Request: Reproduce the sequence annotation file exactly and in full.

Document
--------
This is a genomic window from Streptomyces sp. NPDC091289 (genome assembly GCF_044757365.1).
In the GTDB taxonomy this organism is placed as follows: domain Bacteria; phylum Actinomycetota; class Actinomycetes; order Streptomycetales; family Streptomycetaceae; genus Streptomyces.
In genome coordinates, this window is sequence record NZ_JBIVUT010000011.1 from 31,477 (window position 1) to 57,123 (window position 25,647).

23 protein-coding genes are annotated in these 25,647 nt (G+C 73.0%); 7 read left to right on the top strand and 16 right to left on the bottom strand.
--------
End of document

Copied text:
This is a genomic window from Streptomyces sp. NPDC091289 (genome assembly GCF_044757365.1).
In the GTDB taxonomy this organism is placed as follows: domain Bacteria; phylum Actinomycetota; class Actinomycetes; order Streptomycetales; family Streptomycetaceae; genus Streptomyces.
In genome coordinates, this window is sequence record NZ_JBIVUT010000011.1 from 31,477 (window position 1) to 57,123 (window position 25,647).

23 protein-coding genes are annotated in these 25,647 nt (G+C 73.0%); 7 read left to right on the top strand and 16 right to left on the bottom strand.